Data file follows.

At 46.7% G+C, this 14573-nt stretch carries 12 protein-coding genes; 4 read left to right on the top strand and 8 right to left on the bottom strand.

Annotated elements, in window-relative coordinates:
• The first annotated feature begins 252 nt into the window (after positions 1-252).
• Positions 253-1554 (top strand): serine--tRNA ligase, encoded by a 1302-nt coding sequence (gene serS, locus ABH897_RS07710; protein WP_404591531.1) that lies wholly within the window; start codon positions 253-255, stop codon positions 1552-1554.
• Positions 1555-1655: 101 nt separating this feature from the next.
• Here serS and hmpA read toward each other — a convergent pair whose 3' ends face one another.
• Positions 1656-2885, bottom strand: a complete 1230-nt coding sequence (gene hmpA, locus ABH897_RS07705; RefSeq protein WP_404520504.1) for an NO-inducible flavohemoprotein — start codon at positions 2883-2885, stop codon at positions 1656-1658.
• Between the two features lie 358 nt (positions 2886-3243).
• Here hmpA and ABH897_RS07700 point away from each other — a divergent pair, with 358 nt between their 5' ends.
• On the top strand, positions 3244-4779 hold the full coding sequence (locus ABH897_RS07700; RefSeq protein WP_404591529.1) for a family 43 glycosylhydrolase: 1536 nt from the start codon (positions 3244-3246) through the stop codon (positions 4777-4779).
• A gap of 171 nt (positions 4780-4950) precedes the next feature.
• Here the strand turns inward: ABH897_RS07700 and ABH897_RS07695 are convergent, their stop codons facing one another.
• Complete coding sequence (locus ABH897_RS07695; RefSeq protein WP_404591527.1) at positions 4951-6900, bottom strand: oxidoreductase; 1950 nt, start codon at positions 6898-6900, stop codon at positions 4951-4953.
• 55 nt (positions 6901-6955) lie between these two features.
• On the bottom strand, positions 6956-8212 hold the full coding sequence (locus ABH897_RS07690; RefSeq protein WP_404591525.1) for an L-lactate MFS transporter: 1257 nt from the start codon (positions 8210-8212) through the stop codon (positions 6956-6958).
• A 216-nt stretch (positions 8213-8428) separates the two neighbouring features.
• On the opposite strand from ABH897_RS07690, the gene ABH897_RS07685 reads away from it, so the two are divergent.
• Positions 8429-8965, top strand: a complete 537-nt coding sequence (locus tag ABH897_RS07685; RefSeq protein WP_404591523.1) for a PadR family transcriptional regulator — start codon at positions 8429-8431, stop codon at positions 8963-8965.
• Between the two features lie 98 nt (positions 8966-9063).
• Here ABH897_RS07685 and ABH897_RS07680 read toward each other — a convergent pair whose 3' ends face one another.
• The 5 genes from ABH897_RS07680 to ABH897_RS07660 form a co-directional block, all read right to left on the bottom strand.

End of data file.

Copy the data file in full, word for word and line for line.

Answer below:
At 46.7% G+C, this 14573-nt stretch carries 12 protein-coding genes; 4 read left to right on the top strand and 8 right to left on the bottom strand.

Annotated elements, in window-relative coordinates:
• The first annotated feature begins 252 nt into the window (after positions 1-252).
• Positions 253-1554 (top strand): serine--tRNA ligase, encoded by a 1302-nt coding sequence (gene serS, locus ABH897_RS07710; protein WP_404591531.1) that lies wholly within the window; start codon positions 253-255, stop codon positions 1552-1554.
• Positions 1555-1655: 101 nt separating this feature from the next.
• Here serS and hmpA read toward each other — a convergent pair whose 3' ends face one another.
• Positions 1656-2885, bottom strand: a complete 1230-nt coding sequence (gene hmpA, locus ABH897_RS07705; RefSeq protein WP_404520504.1) for an NO-inducible flavohemoprotein — start codon at positions 2883-2885, stop codon at positions 1656-1658.
• Between the two features lie 358 nt (positions 2886-3243).
• Here hmpA and ABH897_RS07700 point away from each other — a divergent pair, with 358 nt between their 5' ends.
• On the top strand, positions 3244-4779 hold the full coding sequence (locus ABH897_RS07700; RefSeq protein WP_404591529.1) for a family 43 glycosylhydrolase: 1536 nt from the start codon (positions 3244-3246) through the stop codon (positions 4777-4779).
• A gap of 171 nt (positions 4780-4950) precedes the next feature.
• Here the strand turns inward: ABH897_RS07700 and ABH897_RS07695 are convergent, their stop codons facing one another.
• Complete coding sequence (locus ABH897_RS07695; RefSeq protein WP_404591527.1) at positions 4951-6900, bottom strand: oxidoreductase; 1950 nt, start codon at positions 6898-6900, stop codon at positions 4951-4953.
• 55 nt (positions 6901-6955) lie between these two features.
• On the bottom strand, positions 6956-8212 hold the full coding sequence (locus ABH897_RS07690; RefSeq protein WP_404591525.1) for an L-lactate MFS transporter: 1257 nt from the start codon (positions 8210-8212) through the stop codon (positions 6956-6958).
• A 216-nt stretch (positions 8213-8428) separates the two neighbouring features.
• On the opposite strand from ABH897_RS07690, the gene ABH897_RS07685 reads away from it, so the two are divergent.
• Positions 8429-8965, top strand: a complete 537-nt coding sequence (locus tag ABH897_RS07685; RefSeq protein WP_404591523.1) for a PadR family transcriptional regulator — start codon at positions 8429-8431, stop codon at positions 8963-8965.
• Between the two features lie 98 nt (positions 8966-9063).
• Here ABH897_RS07685 and ABH897_RS07680 read toward each other — a convergent pair whose 3' ends face one another.
• The 5 genes from ABH897_RS07680 to ABH897_RS07660 form a co-directional block, all read right to left on the bottom strand.